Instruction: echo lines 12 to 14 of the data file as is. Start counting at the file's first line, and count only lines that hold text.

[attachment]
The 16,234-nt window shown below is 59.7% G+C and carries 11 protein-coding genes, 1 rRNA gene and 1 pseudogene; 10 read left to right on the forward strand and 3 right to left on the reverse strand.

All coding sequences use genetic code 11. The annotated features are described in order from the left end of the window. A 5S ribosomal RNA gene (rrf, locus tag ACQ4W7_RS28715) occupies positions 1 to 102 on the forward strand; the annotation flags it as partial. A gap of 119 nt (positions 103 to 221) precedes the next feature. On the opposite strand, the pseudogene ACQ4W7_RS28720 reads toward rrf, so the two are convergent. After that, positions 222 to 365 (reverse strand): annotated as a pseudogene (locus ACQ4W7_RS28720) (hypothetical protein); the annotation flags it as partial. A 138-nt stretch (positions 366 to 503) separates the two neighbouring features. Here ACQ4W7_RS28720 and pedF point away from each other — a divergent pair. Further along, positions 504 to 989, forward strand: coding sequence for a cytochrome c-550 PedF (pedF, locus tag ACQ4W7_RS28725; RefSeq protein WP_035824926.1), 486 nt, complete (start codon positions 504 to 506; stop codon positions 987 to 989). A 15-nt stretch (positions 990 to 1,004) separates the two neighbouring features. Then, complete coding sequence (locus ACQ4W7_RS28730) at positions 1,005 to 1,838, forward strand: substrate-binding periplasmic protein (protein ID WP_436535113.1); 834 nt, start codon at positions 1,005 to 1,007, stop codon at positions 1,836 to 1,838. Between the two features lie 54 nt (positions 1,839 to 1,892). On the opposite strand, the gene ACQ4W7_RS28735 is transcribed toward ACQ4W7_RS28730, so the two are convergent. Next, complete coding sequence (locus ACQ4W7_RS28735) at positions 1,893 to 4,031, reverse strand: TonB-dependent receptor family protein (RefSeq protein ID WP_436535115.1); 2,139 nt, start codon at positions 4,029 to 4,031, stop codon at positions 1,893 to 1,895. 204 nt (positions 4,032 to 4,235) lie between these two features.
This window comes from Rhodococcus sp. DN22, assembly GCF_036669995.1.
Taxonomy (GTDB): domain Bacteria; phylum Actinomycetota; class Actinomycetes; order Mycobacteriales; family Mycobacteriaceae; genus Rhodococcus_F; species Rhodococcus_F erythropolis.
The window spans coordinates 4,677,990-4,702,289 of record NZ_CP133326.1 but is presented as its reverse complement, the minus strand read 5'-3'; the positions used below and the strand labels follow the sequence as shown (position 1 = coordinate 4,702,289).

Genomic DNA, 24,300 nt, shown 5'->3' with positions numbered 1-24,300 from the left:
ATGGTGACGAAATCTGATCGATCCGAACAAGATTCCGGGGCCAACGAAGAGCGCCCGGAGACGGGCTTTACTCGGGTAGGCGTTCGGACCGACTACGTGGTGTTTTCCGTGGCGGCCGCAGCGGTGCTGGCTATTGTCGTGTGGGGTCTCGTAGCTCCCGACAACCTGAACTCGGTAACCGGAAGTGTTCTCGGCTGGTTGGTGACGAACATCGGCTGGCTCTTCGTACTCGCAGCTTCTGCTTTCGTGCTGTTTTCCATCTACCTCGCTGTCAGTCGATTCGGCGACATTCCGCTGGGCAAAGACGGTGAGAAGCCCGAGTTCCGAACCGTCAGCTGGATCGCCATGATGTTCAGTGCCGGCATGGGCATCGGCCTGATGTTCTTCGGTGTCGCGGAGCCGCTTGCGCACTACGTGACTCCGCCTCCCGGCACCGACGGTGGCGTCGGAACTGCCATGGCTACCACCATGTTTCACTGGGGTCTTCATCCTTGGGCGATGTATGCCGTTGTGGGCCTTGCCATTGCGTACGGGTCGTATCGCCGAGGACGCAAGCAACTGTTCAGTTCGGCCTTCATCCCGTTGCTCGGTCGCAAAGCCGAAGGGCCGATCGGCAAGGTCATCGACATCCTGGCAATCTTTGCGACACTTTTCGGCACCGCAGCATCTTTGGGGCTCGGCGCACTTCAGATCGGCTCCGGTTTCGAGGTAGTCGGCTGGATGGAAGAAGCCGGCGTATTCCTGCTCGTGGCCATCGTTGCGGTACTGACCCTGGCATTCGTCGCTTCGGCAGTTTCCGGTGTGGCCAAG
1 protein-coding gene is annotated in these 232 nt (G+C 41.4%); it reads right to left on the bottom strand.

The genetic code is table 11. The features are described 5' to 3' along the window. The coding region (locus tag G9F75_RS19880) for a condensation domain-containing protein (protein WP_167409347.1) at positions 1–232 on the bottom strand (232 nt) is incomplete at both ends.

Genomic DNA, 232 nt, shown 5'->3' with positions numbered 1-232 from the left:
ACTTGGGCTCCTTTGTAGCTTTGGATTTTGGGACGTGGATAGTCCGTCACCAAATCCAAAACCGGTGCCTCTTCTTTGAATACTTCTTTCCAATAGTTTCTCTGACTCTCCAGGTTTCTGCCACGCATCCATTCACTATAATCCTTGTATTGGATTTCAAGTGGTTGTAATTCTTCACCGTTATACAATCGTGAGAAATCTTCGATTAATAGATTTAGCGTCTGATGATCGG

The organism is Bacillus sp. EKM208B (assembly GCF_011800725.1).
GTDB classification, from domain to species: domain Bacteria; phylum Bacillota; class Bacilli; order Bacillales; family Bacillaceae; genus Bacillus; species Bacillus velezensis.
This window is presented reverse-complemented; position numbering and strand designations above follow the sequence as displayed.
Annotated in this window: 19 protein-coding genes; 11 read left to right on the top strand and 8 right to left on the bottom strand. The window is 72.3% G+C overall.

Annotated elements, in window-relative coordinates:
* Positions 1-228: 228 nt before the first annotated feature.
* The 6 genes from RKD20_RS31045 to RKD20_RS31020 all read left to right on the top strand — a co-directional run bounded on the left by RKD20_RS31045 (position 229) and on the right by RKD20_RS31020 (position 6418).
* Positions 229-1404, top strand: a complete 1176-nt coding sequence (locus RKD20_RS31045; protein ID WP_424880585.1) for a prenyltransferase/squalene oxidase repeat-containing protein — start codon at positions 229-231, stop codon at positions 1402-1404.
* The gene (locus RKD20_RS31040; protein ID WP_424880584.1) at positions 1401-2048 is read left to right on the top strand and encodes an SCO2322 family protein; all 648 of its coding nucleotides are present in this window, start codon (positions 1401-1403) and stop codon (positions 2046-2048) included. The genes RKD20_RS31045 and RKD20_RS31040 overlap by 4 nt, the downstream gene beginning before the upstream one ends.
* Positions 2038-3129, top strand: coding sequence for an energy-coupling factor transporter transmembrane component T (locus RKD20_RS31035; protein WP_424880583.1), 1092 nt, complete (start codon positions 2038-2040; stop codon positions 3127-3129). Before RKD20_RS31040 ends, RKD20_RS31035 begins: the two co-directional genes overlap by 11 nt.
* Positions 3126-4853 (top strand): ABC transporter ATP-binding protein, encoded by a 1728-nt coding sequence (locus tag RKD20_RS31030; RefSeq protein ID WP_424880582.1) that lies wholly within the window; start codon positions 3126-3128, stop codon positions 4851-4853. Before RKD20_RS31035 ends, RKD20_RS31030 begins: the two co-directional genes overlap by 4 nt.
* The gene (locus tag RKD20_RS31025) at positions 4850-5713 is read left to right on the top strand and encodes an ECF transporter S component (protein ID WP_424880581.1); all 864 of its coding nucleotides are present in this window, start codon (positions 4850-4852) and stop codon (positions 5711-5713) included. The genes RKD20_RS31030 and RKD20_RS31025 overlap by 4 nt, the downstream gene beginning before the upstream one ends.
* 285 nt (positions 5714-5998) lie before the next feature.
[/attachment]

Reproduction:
The organism is Bacillus sp. EKM208B (assembly GCF_011800725.1).
GTDB classification, from domain to species: domain Bacteria; phylum Bacillota; class Bacilli; order Bacillales; family Bacillaceae; genus Bacillus; species Bacillus velezensis.
This window is presented reverse-complemented; position numbering and strand designations above follow the sequence as displayed.